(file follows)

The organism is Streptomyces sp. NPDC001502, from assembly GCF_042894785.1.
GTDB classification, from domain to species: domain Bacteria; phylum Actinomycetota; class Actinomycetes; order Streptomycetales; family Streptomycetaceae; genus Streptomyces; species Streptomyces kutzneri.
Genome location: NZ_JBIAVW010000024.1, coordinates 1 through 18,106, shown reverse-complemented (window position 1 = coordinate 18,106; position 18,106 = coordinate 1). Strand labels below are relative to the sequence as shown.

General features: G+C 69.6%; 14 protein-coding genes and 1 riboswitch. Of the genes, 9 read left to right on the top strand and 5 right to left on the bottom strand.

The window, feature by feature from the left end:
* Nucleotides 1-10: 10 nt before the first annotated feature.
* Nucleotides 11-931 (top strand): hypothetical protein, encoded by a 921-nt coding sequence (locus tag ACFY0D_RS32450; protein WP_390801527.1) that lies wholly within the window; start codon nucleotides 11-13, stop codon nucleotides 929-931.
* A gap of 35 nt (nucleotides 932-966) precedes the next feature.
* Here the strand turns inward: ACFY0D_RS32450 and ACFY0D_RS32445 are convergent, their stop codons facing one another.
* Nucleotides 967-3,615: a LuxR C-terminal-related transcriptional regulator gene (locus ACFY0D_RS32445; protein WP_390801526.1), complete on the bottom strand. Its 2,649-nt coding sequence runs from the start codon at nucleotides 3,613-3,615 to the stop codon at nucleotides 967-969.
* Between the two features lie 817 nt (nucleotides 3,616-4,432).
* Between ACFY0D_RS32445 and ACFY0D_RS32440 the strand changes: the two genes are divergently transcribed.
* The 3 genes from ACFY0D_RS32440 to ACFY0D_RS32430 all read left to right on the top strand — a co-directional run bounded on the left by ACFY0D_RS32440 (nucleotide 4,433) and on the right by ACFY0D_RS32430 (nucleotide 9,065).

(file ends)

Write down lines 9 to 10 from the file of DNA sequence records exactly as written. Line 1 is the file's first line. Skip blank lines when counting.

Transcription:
* Here the strand turns inward: ACFY0D_RS32450 and ACFY0D_RS32445 are convergent, their stop codons facing one another.
* Nucleotides 967-3,615: a LuxR C-terminal-related transcriptional regulator gene (locus ACFY0D_RS32445; protein WP_390801526.1), complete on the bottom strand. Its 2,649-nt coding sequence runs from the start codon at nucleotides 3,613-3,615 to the stop codon at nucleotides 967-969.